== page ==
• They are willing to keep failing because they knew they could learn from failure.
  • They collectively analysed each frame of videos of the best surfers across the world.
  • The used video camera to capture and analyse their own moves. They deconstruct their own technique by watching each frame of their work on the beach.
  • They pulled ideas from various sports - windsurfing, skateboarding, mountain biking, motorcross, etc. The cool stuff is they've taken ideas from different domains and applied them to their own domain.
  • They've understood the idea of 'spikes', where they've travelled to the expertise hotspots for surfing across the world to learn their trade. Now they're a bit of a spike in themselves.
This is an example of deep collaborative learning with each other. They are people that are passionate about a trade and they chase extreme performance with a deep questing disposition. They learn themselves from the things that others are doing around them. They have a commitment to indwelling -- they soak up the world around them.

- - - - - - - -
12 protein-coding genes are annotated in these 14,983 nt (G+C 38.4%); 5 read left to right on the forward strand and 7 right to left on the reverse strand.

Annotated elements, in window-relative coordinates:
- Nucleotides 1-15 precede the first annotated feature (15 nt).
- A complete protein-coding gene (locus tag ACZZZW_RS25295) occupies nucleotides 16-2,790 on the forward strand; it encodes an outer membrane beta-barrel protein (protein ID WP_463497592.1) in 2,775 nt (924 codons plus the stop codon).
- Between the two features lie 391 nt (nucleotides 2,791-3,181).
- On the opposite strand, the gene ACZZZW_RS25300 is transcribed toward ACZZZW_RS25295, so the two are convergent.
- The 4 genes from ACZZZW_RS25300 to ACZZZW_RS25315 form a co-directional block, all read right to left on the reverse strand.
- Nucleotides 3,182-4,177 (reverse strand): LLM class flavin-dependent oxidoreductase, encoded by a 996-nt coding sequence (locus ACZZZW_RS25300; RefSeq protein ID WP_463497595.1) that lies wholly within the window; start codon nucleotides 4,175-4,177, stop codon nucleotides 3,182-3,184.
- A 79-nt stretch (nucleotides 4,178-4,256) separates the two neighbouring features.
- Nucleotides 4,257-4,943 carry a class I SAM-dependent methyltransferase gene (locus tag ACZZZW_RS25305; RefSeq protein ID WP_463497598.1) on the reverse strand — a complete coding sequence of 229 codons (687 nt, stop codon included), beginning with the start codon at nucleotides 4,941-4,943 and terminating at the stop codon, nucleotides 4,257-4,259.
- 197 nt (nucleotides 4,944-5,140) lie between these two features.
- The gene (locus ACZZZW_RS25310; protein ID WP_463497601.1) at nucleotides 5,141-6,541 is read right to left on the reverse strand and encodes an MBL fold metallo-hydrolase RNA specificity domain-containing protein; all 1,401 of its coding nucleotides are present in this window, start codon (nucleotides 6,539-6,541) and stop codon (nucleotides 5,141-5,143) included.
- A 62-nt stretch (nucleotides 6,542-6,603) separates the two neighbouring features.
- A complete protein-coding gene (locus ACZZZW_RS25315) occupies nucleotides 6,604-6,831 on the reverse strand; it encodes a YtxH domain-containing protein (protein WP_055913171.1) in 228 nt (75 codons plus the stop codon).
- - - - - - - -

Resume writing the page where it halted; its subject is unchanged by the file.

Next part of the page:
The second story JSB has is about WOW - The World of Warcraft. It's a massively multi-player online role-playing game (MMORPG). There's a reason we need to care. This is the first domain where we've discovered a place where we don't have diminishing returns, we have exponentially increasing returns. The sense of joint collective activity is pretty awesome as one of the TWU students pointed as well. The core of the game is really more the social life on the edge of the game. The edge is often called a knowledge economy. WOW is way too complicated to play without complex analysis tools and dashboards, but these dashboards are tailored to each player to measure their own performance and are a key to their mastery at the game. This is quite curious -- don't managers develop dashboards to look at their people? This is obviously a game changing way to self-reflect. The cool thing that goes is after action reviews -- this is very in tune with the Agile Retrospectives idea. This is an example of blending the tacit and the cognitive. This is collective indwelling and reflection. While they marinate and learn in a social context, they also reflect together when they're done, so they can learn from each other. This is the way grandmasters learn -- they practice with peers and then reflect on what they did. This is the way hackers practice their trade.